Present paper discusses sources of innovation as heterogenic and at times intangible processes. Arguing for heterogeneity and intangibility as sources of innovation originates from a theoretical reading in STS and ANT studies (e.g. Callon 1986, Latour 1996, Mol 2002, Pols 2005) and from field work in the area of mental health (Dupret Søndergaard 2009, 2010). The concept of sensitive innovation is developed to capture and conceptualise exactly those heterogenic and intangible processes. Sensitive innovation is therefore primarily a way to understand innovative sources that can be, but are not necessarily, recognized and acknowledged as such in the outer organisational culture or by management. The added value that qualifies these processes to be defined as “innovative” are thus argued for along different lines than in more traditional innovation studies (e.g. studies that build on the classic definition developed by Schumpeter that defines innovation as an effort by one or more individuals to create economic profit through a qualitative change by Schumpeter in 1934). These different lines are to do with acknowledging how innovative sources are heterogenic and intangible. Also, it is argued that to understand the sources of innovation one needs to capture, not only what people are identifying as innovative, but also looking into how artefacts are contributing in creating newness. Further, it is argued that even efforts that are not necessarily acknowledged by the outer organisational culture and/or by management may have important impact on innovating working practices that in turn add value to both the organisation, its staff members and its costumers or users.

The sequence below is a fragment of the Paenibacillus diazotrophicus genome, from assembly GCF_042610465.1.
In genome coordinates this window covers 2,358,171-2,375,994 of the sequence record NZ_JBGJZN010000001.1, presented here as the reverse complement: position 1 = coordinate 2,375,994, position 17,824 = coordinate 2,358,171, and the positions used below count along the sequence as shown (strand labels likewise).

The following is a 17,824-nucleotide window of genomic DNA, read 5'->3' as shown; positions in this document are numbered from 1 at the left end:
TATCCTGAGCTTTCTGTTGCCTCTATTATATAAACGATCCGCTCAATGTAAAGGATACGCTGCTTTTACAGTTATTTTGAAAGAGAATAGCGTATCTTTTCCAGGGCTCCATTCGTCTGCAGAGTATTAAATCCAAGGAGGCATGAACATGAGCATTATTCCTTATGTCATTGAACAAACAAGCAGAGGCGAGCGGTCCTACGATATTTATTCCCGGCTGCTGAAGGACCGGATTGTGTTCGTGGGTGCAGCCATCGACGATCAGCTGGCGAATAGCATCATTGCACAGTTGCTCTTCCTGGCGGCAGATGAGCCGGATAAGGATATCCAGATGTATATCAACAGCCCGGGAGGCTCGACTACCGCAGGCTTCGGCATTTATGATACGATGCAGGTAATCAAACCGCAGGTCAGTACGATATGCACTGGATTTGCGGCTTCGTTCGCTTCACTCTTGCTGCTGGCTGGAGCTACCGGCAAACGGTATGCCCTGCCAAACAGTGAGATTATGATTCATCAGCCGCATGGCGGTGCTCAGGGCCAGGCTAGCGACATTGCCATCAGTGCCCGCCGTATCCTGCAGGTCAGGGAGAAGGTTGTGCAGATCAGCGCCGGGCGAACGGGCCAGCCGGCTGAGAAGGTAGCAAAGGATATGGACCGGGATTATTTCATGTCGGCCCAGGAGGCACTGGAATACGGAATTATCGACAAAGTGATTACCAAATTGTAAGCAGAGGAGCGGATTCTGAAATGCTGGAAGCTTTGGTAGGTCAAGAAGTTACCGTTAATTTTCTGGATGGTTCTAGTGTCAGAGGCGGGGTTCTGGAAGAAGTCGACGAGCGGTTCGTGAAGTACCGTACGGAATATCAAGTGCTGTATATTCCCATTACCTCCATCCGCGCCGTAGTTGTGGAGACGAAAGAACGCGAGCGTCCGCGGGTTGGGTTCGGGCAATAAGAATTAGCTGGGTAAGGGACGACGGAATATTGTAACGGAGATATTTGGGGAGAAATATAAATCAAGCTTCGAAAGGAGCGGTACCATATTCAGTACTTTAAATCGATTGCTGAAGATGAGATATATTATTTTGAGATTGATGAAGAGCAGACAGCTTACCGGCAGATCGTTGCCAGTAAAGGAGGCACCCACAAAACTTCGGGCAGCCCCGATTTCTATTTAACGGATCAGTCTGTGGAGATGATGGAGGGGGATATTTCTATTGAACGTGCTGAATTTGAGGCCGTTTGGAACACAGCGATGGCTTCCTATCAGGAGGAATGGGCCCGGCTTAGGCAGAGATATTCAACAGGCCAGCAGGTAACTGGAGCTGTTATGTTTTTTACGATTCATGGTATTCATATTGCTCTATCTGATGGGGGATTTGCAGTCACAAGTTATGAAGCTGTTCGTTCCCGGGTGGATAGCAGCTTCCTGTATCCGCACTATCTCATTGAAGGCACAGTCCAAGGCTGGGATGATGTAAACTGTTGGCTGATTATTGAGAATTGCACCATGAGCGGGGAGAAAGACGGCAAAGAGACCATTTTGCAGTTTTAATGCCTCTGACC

|Bidragets oversatte titel||Sensitiv innovation|
|Publikationsdato||15 sep. 2011|
|Status||Udgivet - 15 sep. 2011|